Photo Credit: Jewish Press

Eighty years ago, in 1939, American Jews were still absorbing the terrible news of the previous November’s catastrophe on the other side of the ocean. Throngs of Nazis had rampaged through cities and towns in Germany and Vienna, Austria, burning synagogues, Jewish establishments, and private homes during a night of violence that became known as Kristallnacht (Night of Broken Glass).

While Jews in Europe didn’t know which way to turn, American Jews found entertainment by turning the radio dial. Heroes and superheroes were plentiful, as were family-oriented variety programs. Popular songs of the day included “My Heart Belongs to Daddy,” “Thanks for the Memories,” “You Must Have Been a Beautiful Baby,” Kate Smith’s rendition of “G-d Bless America,” and Judy Garland’s “Over the Rainbow.”


There was no shortage of quiz shows, either. “Information Please,” a 30-minute program, aired on Tuesdays at 8:30 p.m. and featured all types of celebrities. One in particular, Boston Red Sox catcher Moe Berg (the subject of a fantastic documentary playing around the country now), wowed the nation with his repertoire of knowledge. After his appearance, the show received thousands of pieces of mail requesting more Moe. At the time, no one, not even Moe, had a hint of his undercover future fighting the Nazis and Japanese.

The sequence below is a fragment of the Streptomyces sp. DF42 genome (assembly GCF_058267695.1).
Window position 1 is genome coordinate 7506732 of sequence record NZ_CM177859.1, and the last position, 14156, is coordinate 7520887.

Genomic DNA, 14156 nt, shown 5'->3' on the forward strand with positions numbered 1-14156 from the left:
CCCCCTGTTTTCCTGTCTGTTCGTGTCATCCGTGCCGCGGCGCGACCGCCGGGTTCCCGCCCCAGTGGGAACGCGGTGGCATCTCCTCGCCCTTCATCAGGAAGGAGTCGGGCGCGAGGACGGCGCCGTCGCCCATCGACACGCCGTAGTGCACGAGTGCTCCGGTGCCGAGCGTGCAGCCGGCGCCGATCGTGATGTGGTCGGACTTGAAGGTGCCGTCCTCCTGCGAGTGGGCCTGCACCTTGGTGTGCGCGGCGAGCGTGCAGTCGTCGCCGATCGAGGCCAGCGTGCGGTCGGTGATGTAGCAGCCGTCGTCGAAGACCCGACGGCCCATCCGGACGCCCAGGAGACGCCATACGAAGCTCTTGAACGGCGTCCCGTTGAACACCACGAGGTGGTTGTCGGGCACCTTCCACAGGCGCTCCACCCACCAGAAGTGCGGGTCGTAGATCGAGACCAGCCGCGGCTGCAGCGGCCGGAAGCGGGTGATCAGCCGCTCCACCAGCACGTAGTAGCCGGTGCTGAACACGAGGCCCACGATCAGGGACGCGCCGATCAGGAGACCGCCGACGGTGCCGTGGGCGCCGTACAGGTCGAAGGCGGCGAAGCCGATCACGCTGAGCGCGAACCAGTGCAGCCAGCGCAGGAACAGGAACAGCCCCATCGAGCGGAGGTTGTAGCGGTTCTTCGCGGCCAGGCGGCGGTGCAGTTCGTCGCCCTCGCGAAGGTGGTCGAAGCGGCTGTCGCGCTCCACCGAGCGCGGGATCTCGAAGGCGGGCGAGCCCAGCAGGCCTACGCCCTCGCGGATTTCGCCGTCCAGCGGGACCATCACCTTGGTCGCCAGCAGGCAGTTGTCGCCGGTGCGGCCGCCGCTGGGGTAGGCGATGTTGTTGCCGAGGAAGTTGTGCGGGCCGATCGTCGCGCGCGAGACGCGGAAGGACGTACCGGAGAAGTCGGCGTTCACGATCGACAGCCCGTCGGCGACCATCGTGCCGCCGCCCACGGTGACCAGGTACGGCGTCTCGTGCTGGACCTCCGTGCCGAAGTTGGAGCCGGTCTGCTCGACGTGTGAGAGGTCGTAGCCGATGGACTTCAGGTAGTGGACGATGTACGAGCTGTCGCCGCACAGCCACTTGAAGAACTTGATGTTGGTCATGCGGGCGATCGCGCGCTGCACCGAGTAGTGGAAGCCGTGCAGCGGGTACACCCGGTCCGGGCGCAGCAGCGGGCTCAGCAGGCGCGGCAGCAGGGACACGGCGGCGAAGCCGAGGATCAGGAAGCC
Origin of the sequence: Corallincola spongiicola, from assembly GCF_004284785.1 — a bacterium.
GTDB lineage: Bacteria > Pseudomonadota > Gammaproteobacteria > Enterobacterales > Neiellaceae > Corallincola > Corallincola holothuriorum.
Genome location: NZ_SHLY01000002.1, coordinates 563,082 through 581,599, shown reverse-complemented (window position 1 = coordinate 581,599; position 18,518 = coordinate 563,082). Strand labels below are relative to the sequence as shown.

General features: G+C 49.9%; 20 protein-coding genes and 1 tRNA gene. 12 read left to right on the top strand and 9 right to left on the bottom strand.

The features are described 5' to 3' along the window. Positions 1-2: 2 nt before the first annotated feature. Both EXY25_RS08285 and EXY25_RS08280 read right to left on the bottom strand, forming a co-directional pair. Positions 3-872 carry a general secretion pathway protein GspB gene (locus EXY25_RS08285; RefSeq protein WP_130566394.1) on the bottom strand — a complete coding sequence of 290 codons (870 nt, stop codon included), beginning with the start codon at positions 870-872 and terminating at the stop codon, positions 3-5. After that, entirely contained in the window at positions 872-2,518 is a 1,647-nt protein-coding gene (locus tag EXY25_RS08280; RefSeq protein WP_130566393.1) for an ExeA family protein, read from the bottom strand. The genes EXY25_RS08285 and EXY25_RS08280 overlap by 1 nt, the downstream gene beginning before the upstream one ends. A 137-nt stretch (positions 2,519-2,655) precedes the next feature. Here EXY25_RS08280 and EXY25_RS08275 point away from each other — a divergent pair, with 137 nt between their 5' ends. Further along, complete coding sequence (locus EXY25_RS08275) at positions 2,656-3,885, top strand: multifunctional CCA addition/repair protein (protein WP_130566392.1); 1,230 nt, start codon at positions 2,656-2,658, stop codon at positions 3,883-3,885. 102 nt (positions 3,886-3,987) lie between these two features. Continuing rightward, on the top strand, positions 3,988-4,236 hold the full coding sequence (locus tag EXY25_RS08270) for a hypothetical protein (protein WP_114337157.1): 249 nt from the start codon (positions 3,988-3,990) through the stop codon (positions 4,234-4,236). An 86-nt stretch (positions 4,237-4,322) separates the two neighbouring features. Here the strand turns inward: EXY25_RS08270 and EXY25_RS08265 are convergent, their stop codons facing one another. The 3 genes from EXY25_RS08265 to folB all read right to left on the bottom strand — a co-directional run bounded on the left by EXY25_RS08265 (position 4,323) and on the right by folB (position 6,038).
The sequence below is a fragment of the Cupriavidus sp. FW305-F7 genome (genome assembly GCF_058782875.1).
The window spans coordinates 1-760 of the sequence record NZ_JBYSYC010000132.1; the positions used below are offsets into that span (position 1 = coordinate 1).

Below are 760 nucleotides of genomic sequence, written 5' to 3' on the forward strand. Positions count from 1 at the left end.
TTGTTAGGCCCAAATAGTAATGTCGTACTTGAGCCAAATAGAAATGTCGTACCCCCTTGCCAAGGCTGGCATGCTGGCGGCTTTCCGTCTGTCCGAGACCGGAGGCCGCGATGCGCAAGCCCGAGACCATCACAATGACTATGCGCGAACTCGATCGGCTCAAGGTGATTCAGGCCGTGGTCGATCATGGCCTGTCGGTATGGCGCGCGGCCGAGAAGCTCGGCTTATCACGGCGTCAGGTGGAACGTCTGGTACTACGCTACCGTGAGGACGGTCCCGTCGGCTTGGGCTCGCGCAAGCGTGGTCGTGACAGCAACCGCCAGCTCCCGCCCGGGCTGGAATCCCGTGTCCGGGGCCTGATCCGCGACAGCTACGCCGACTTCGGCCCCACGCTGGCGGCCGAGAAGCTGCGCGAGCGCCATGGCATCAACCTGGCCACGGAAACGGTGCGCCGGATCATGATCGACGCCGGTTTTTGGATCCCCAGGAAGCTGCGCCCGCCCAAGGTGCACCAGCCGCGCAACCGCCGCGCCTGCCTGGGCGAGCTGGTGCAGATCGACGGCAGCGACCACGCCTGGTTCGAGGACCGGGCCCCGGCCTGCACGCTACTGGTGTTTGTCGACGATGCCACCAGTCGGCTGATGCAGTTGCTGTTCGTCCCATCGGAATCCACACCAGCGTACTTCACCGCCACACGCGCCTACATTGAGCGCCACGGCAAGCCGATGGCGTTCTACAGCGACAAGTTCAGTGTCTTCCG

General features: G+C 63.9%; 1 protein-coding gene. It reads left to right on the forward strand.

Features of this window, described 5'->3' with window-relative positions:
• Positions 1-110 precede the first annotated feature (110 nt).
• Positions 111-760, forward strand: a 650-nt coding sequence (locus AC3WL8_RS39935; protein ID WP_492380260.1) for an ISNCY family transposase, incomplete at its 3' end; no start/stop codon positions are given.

That same year, Lou Gehrig, a fellow player who earned Moe Berg’s admiration, was diagnosed with Amyotrophic Lateral Sclerosis (ALS), the disease that would come to bear his name. On July 4, 1939, Gehrig gave his famous “luckiest man on the face of the earth” farewell speech at an emotionally packed Yankee Stadium.

Less than two weeks later, the Jewish community of Philadelphia staged “Morrie Arnovich Day.” Among the 13,000 in attendance was Morrie Arnovich’s father, Charles, who traveled from Superior, Wisconsin, to see his son honored. Between games, Morrie was presented with a complete fishing outfit and gear.

On September 1, 1939, Germany invaded Poland, and two days later, England and France declared war on Germany. Poland surrendered to Germany on September 28 when the Nazis entered Warsaw.

Days later, Moe Berg announced his retirement as a player. He would continue to work for the Boston Red Sox as a coach and would establish a close relationship with rookie Ted Williams.

After being honored in July, Morrie Arnovich still hit well but didn’t lead the league, and the Phillies’ outfielder ended the season with a fine .324 batting average.

The most popular Jewish ballplayer at the time was Detroit Tigers first baseman Hank Greenberg. Greenberg, who had hit 58 home runs the previous season, slipped a bit but still posted all-star numbers in 1939, with 33 homers and a .312 batting average.

As Jewish ballplayers packed their bats, the Nazis in Poland practiced their favorite sport. Jewish males were forced to the town square, where German soldiers would separate them into two columns. The Jews would be forced to run the gauntlet while the Nazi soldiers would use their rifles as baseball bats. The object of the sadistic Nazi game was to hit as many Jews as possible.

1939 was only the beginning of the tyranny for the Jews in Poland.


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Author, columnist, Irwin Cohen headed a national baseball publication for five years and interviewed many legends of the game before accepting a front office position with the Detroit Tigers where he became the first orthodox Jew to earn a World Series ring (1984).